Unraveling the Discovery of 2017 Nobel Prize – Know Your Biological Clock!
Have you ever observed the rhythmic pattern followed by our body in response to the day-night cycle? Do you know just like a physical watch on the wall, our body also has a clock? Yes, we do have an inherent biological clock popularly defined as Circadian Rhythm. In 2017, the trio of scientists – Jeffrey C. Hall, Michael Rosbash and Michael W. Young have unraveled the entire mechanism of working of our circadian rhythm.
There is no doubt to say that we are living in an era where long workings hours, poor sleeping patterns, excessive exposure to phone screens are common. But do you know these imbalances in your daily activities can interfere with your biological clock? The discovery of underlying mechanism guiding by the trio of scientists cannot be more timelier. In light of this, the article shares important insights about your biological clock.
The Path to Discovery
For long scientists were aware of the inherent biological clock organisms have. One of the earliest studies was done by a scientist named Jean-Jacques d’Ortous de Mairan, who studied the mimosa plants. Earlier it was thought that organisms respond to the sunlight to follow the day-night cycle but he showed that there exists an internal response mechanism irrespective of light exposure. He performed an experiment where he observed that the mimosa plants open their leaves during day time and closes it during night time, even when the plants were kept in darkness. This showed that the plants have some internal mechanism to tune their response to the day-night cycle without even reacting with light. This study intrigued many other scientists to study the response and underlying pathways.
In 1984, the pioneers of circadian rhythm Sir Jeffrey Hall and Michael Roshbash unraveled the underlying pathway that guides the response in organisms for the day-night cycle. They found that there exists a gene named “Period” (PER) gene which plays a crucial role in the response mechanism. PER gene encodes for the period protein which is synthesized during night time and breaks down during day time.
You must be wondering how exactly this mechanism work? How protein synthesis does take place? And how does it break down on its own? Well, the answer to these queries was shared in the work of the scientist Michael Young in 1994. He showed that there exists a feedback loop which guides the automatic on and off of the PER protein build up in the cells. The study showed the presence of another clock gene which codes for TIM protein. When the PER protein builds up in the cells the TIM protein interacts with it and forms a TIM/PER complex which activates the cascade of signaling pathways. These signals enter the nucleus and shut down the PER gene. Many other studies have been done by scientists, which showcases the role of more genes which help cells respond to day and night cycle by tuning to the amount of light the body receives.
Why It Is Important To Know Your Biological Clock?
Research studies have shown that there is a direct relationship between our circadian clock and various biological factors such as hormones, biomolecules, blood pressure, immune response and more. Knowing your biological clock and following the right pattern can have many health implications.
Some studies have found that working against your normal biological clock for long can lead to stress build-up and in severe cases leads conditions like cancer. The in-depth understanding of such health risk is still under study but some research suggests that altered biological clock suppresses the timely release of hormones like melatonin. Melatonin is a hormone released by the pineal gland of our brain, known to play a critical role in the sleep-wake cycle. Any misbalance in this hormone results in the formation of reactive oxygen species (ROS) which in turn damages the cells.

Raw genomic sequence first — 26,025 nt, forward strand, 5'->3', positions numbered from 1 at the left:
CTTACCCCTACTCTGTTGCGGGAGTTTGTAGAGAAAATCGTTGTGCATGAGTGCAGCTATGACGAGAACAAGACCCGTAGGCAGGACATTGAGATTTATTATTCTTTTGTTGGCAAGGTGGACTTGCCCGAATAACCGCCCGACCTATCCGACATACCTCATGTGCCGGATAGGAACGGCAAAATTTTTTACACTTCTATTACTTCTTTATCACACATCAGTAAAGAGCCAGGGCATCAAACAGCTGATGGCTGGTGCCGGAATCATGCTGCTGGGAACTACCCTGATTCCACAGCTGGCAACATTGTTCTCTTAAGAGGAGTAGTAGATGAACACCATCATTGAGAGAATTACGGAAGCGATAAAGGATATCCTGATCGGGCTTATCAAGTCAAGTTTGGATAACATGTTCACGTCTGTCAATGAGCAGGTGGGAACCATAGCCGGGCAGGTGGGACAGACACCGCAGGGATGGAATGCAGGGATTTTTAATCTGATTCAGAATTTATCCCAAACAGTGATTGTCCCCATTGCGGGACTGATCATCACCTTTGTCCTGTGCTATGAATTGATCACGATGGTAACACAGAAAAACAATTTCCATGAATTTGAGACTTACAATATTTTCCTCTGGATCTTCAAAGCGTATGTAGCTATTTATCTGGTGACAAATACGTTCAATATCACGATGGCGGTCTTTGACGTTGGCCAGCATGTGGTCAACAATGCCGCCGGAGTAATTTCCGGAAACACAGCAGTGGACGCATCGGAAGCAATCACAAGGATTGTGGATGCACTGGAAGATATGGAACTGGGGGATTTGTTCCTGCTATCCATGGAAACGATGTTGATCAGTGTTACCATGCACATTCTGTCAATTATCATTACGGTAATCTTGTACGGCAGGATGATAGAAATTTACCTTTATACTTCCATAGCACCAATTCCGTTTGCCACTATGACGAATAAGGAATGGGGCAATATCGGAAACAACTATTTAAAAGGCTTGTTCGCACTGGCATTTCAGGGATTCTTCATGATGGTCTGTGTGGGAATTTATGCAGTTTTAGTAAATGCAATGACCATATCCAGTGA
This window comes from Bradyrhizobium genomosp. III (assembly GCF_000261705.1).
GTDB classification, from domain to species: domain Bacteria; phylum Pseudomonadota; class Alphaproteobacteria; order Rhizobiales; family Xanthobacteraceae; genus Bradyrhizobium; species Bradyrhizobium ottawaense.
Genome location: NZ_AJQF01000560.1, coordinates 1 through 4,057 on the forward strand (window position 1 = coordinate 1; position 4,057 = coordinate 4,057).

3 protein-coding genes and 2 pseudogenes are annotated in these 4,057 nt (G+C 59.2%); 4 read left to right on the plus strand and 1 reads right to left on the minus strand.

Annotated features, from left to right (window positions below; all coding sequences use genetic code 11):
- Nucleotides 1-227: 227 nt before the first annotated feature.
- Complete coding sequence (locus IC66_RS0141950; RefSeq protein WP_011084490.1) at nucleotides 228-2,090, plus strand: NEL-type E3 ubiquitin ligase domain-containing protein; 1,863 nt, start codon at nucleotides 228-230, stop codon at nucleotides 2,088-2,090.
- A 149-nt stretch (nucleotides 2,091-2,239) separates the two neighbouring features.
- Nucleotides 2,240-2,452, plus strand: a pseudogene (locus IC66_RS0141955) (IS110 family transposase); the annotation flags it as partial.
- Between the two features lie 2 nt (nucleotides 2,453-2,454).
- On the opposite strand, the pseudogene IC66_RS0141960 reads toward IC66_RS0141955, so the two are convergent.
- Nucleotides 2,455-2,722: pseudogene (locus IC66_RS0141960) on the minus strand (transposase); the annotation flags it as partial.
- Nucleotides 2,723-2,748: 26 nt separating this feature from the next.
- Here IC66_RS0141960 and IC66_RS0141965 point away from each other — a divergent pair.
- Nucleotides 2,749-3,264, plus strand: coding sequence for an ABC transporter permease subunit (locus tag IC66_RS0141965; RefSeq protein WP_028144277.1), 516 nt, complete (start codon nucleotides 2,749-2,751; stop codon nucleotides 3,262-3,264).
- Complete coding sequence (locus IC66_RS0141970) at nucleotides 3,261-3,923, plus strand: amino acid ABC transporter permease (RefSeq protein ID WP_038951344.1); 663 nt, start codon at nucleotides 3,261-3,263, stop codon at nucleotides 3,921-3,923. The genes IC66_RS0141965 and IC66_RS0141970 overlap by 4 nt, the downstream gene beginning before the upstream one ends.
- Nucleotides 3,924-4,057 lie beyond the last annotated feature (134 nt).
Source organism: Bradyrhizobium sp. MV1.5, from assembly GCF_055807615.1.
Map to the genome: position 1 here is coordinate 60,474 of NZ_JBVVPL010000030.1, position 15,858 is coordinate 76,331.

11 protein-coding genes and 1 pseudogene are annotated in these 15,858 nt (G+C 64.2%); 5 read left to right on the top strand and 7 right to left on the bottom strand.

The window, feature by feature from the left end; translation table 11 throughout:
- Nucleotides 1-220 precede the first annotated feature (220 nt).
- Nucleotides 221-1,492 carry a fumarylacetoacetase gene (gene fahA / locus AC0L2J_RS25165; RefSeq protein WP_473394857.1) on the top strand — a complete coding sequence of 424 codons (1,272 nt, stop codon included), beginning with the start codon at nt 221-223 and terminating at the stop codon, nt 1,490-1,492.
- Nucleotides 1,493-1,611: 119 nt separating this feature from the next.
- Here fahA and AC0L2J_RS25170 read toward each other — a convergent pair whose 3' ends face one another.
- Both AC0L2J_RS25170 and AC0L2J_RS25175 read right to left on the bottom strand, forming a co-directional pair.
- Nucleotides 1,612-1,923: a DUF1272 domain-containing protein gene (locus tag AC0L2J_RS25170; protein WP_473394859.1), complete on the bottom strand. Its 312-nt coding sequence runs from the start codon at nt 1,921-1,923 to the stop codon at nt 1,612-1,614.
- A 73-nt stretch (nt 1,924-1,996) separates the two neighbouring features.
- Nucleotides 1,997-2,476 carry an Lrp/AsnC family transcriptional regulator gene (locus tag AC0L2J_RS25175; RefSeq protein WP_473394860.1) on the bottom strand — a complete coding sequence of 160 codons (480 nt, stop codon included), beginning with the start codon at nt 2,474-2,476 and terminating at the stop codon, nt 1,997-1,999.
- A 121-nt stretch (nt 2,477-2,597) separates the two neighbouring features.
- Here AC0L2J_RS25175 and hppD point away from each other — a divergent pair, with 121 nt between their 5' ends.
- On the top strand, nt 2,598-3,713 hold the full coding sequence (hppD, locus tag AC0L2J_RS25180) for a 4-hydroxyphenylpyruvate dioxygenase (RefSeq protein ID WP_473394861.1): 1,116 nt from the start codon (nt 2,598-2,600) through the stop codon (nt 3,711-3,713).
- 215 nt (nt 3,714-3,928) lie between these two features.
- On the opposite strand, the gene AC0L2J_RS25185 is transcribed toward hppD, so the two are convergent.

One of the most common examples of disrupted circadian rhythm is “Jet Lag”. Most of us who have experienced the jet lags must be well aware of the subsequent health issues we face. It occurs when our body’s biological clock goes out of sync due to the changed time zones. However, these conditions can be handled if you know your biological clock. But how can someone know their biological clock? Well, there are certain genetic tests in the market that help you understand your circadian rhythm.
Genetic Test to Know Biological Clock
There are some companies in the market which helps you know about your biological clock. The basic idea or principle behind a genetic test is the use of SNP’s (Single Nucleotide Polymorphism). We all have 98% of similar genetic information, it is these single nucleotide mutation in our genes which make us different. The three common variants that human carries for CLOCK genes are TT, CT, and CC (T= Thymine, C=Cytosine nucleotides). It is observed that people having genetic mutations with genotypes TT have neutral metabolic activity throughout the day. However, people with CT and CC genotypes have metabolic activity higher in the evening. Knowing your biological clock can help you manage your health condition better.
The discovery of circadian rhythm was indeed worth for noble prize. The various associated pathways and underlying biological factors which wire it to understand human health are vibrant. The understanding of these pathways is still in the early stages of research. However, efforts are being taken across the globe to dive deep at the molecular level and unravel the associated patterns. The contribution of Sir Jeffrey Hall, Michael Rosbash and Michael Young will be remembered and let’s look together for more such work that helps us understand ourselves at the molecular level.